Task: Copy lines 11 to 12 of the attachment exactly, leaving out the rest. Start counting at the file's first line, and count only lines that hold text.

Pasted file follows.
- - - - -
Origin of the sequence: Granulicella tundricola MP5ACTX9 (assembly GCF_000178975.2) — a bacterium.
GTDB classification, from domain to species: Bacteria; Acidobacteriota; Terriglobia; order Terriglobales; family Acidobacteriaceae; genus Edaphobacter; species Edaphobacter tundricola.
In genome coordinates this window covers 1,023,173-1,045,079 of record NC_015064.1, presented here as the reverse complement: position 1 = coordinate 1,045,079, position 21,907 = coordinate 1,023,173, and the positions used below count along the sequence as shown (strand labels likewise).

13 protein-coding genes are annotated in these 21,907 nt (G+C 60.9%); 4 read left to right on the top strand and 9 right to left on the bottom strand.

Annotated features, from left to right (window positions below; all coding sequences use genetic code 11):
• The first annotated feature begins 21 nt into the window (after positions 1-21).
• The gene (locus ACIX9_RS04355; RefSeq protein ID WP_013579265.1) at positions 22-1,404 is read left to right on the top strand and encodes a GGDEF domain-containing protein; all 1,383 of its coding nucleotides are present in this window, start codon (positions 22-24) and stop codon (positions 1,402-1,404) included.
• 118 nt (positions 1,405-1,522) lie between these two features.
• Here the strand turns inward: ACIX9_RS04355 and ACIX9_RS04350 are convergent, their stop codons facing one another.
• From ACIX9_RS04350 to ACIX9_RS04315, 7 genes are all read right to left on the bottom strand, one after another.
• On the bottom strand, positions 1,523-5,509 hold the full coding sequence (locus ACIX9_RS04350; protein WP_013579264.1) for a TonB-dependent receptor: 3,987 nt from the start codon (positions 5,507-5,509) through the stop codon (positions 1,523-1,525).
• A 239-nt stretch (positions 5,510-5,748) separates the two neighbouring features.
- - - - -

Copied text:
• On the bottom strand, positions 1,523-5,509 hold the full coding sequence (locus ACIX9_RS04350; protein WP_013579264.1) for a TonB-dependent receptor: 3,987 nt from the start codon (positions 5,507-5,509) through the stop codon (positions 1,523-1,525).
• A 239-nt stretch (positions 5,510-5,748) separates the two neighbouring features.